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Germany is Europe’s largest software development market and Munich is Germany’s largest local economy. Which inevitably means there is huge demand for software development engineers and B2B services from the region’s private sector, spanning startups, SMEs and corporates. And the demand to supply disbalance for software developers and IT specialists is well publicised.
An article in Handelsblatt outlines the severity of the situation:
“This year alone, Germany was short of 82,000 IT staff who would otherwise have been busy shaping that digital transition across all industries — almost 50 percent more than the previous year. According to the latest study by Bitkom, an industry association, four out of five firms lack personnel with the IT qualifications they need.”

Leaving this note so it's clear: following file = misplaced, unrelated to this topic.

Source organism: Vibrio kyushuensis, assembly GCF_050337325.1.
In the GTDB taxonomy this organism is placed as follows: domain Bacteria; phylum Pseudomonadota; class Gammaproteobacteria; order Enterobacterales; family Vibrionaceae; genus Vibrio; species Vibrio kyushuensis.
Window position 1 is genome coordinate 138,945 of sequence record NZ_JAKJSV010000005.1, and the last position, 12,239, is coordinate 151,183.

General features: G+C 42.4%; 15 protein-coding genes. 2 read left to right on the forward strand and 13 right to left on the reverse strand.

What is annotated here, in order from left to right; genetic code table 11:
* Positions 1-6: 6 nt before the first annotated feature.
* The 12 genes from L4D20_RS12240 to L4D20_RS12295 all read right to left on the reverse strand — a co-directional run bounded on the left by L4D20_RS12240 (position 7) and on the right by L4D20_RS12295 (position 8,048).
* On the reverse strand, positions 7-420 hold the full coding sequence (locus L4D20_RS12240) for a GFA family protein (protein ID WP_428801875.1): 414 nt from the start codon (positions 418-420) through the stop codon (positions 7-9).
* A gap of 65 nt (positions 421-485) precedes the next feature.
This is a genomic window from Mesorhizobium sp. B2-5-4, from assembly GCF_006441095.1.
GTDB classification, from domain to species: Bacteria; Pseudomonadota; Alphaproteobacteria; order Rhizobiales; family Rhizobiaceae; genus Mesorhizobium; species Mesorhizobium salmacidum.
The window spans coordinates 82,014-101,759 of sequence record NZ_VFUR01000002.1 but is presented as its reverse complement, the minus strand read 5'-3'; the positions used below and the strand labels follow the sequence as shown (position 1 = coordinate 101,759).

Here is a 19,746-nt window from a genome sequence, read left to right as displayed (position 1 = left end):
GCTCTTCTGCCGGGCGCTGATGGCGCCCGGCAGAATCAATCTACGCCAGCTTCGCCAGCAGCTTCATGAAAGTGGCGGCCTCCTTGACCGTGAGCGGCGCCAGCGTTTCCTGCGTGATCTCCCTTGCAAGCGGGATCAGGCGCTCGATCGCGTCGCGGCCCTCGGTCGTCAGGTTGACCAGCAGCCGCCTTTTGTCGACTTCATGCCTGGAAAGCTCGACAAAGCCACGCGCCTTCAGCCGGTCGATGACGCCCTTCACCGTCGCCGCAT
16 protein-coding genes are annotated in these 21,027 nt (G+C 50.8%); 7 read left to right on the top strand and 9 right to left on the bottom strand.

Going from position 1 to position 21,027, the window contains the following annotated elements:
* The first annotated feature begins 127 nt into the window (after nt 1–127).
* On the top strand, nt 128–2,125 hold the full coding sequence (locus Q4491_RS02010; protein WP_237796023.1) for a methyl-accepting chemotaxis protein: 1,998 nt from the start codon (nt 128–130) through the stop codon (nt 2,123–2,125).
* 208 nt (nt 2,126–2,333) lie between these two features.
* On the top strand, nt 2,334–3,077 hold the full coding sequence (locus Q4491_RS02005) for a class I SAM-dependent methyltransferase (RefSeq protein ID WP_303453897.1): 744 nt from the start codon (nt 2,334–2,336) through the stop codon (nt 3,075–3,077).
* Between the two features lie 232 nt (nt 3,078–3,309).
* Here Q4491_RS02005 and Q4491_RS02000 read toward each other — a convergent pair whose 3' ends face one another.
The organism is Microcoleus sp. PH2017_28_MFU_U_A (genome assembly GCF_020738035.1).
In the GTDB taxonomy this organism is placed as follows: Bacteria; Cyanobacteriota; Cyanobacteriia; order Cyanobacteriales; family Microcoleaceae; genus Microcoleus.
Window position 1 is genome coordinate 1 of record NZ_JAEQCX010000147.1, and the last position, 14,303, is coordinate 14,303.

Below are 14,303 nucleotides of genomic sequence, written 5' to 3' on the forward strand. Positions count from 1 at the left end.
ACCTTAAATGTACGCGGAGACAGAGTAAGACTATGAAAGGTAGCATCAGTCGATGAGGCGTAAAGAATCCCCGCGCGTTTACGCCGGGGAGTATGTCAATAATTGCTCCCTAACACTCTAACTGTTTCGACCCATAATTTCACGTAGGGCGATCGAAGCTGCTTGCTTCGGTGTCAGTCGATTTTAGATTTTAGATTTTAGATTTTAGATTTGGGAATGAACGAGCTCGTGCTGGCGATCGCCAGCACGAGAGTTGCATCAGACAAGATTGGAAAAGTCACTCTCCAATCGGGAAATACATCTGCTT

The concentration of companies with high tech needs in and around Munich means this supply-demand problem is particularly pronounced in the region. The overall strength of the city’s economy is, of course, generally a positive for the area and companies operating in the city. But one drawback, combined with the fact that Munich is Germany’s most expensive city, is that software development costs are especially high.
While that may be good news for software engineers themselves, it can be a painful overhead for companies who prefer to hire locally, rather than outsource software development. Due to the expense of developing software locally in Munich, that is also a common approach, with nearshore destinations in nearby Eastern Europe especially popular for logistics, language and cultural reasons.
Munich-based companies who wish to recruit local software engineering talent should steel themselves for a relatively high salary and incentive costs. As the two visuals from Payscale and Glassdoor show, software engineer salaries in Munich are around 10% higher than the German average.